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Elex Review: A World of Unfulfilled Potential

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Coming out of E3 2017, I was extremely excited about Piranha Byte’s new RPG, Elex.

The world of Magalan seemed interesting; the hybrid of science fiction, fantasy and post apocalypse was intriguing, and, well, I just happen to love open world RPGs. Playing the game, however, my excitement turned into disappointment and puzzlement; from unfulfilled promise to mismanaged expectations, the final product is not only lacking in polish but has an abundance of head-scratching design decisions.

First off, the story and basic premise of Elex is good. Magalan is a world rich with the resource ELEX, which is a form of energy that came to the planet via meteor. Now, factions have formed, all battling for the resource – some seeking its power, others looking to ban it. As Jax, a commander in the Albs – a faction that ingests ELEX at the expense of their emotions – you’re betrayed and left for dead. Free from the addiction of ELEX, Jax’s goal is to try and find out the reason for his betrayal, and along the way he’ll have to deal with the other factions.

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The three principal factions are the Berserkers, an almost medieval group who don’t like to use technology beyond bows, swords, armour, ballasts, etc. but will harvest ELEX to turn it into Mana which fuels their magic. Then there are the Outlaws who are more of a “Mad Max” bunch of folk who don’t use magic so much as they do guns. And then there are the Clerics who embrace technology and the ELEX that fuels it.

In theory you will come across each of these factions and then eventually choose one to join, which will lock you off from upgrading certain faction weapons and armour any further. I say “in theory” because in reality you’ll probably end up spending a great deal of time in one area with one faction.

In the first and most perplexing design decision of Elex, some of the early missions you get from the Berserkers, the first faction you will encounter in the game, are absurdly hard. They feature lots of mobs, with enemies that can kill you in one hit. In fact, the amount of damage you can do versus the amount of damage they can do is almost comically unbalanced. Now, I will admit I could very well be making the incorrect assumption that I’m supposed to be doing these missions, but even out in the open world random enemies can destroy you in one or two hits.

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In order to have a chance to survive you have to level up and get currency to get better equipment. Equipment that, in many cases, requires an absurd amount of points to be invested in before you can even use. I found myself stuck in a loop of trying missions, realising I’m underleveled, going back to town, picking another mission and trying the loop again. It makes 10 hours of play time really only amount to about five based on actual progress. Not to mention that many of the skill trainers also require high levels of certain attributes and a decent chunk of pocket change before they will teach you anything. And once you do get that first level of a skill, the next level’s requirements won’t be reached any time soon.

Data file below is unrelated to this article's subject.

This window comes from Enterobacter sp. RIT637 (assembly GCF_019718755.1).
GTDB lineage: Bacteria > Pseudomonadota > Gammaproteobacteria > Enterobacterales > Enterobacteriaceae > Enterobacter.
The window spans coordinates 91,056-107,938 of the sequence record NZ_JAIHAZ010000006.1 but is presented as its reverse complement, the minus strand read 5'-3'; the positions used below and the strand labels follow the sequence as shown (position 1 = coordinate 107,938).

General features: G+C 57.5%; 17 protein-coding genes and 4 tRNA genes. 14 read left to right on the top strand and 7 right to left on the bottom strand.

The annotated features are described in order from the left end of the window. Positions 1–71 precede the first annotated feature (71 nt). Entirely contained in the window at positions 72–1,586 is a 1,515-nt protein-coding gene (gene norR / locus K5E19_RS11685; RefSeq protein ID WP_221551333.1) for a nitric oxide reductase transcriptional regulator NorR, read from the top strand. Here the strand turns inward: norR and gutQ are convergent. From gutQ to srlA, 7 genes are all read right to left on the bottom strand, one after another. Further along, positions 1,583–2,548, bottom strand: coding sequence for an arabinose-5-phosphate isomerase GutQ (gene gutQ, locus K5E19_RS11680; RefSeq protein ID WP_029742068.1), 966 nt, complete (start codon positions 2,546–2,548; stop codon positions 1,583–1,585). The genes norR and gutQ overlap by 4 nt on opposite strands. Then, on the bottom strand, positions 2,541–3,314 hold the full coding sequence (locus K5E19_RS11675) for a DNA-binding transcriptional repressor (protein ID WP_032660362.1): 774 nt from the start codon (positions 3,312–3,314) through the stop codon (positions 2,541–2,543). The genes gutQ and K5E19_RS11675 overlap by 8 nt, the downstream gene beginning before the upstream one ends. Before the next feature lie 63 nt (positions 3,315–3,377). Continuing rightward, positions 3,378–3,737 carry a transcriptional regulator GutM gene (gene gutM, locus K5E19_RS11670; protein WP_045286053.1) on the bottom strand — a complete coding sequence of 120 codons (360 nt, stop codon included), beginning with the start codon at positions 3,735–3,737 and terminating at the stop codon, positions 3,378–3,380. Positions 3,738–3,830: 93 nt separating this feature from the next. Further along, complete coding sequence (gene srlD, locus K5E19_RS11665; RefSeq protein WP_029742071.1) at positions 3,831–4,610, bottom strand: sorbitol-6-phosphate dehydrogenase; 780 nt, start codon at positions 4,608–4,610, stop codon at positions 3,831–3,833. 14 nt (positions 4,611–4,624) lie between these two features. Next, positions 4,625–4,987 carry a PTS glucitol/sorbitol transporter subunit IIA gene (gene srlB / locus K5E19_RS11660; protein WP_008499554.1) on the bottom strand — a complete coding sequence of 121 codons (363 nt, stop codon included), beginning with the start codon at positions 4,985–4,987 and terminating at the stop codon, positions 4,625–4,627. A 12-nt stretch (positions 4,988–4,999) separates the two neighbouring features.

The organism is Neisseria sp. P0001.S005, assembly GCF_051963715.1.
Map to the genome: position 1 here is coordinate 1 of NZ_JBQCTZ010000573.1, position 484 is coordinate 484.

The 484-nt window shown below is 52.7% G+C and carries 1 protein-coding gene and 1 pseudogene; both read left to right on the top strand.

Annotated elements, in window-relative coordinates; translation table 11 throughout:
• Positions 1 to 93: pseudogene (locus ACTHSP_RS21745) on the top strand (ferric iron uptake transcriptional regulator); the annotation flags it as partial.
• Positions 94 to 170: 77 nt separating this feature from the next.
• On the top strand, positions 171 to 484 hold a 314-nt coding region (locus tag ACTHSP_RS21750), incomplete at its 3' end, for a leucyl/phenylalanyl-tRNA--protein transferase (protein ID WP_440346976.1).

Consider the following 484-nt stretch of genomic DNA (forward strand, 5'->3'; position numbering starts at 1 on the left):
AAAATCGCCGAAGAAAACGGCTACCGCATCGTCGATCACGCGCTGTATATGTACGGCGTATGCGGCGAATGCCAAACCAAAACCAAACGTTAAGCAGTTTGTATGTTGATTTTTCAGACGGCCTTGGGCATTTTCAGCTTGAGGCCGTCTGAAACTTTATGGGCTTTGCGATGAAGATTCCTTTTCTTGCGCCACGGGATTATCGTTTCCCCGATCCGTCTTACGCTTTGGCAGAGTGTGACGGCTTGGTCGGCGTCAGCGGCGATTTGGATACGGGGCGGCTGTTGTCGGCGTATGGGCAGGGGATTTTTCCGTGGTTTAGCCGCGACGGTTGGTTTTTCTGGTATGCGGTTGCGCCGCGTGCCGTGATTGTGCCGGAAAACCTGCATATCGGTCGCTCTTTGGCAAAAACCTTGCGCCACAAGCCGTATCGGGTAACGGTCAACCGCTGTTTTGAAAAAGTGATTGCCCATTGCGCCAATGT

Combat is fairly basic and quite frankly dull. Taking a cue from Dark Souls, light attacks are triggered with the right bumper button and heavy attacks are tied to the right trigger, with the requisite stamina bar that will deplete quickly at early levels making you unable to attack or dodge until it fills again.  The attack animations are clunky, and locking on seems to be based more on happenstance than any real mechanic. With enemies that can kill you so quickly early on, it makes combat less fun than it should be. Thankfully you can have one companion with you who can take the brunt of the damage while you hit and move.

Where the game’s lack of polish is most prominent is in the interactions with NPCs. Always stiff, flat voice acting and laughably bad lip syncing make the skip button your friend. There is a lot of dialogue, however, so be prepared to skip a lot. If needs be you can always go back and read the dialogue for each mission in case you get overzealous with the skipping.

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The best aspects of Elex are the world and the exploration. There is an impressive amount of scale to Magalan and you can pretty much reach any area you can see on the huge world map. The jetpack you get early in the game allows you to access high vertical areas, which are abundant. It’s a neat mechanic that I truly enjoyed using.

Despite my issues with the game though, my time with Elex isn’t over just yet. I do enjoy the world and the concept, so I am willing to see what else the game has to offer in this respect. It’s just unfortunate that the game’s combat and presentation haven’t received as much attention. Elex needed much more time in the oven to be the game its promising previews made it seem to be, and with the dearth of games available this winter, I can’t recommend it to anyone but the most hardcore fans of the genre.

Elex is available on PlayStation 4, Xbox One and PC. We reviewed the Xbox One version.
Sean is a semi-retired, semi-grown up hardcore kid who has been gaming since his hands could grip an arcade stick. A lover and critic of movies, music and video games, Sean is always quick with an opinion, a heaping dose of snark, and a healthy dose of pragmatism. The hill he will die on will always be "gameplay over story".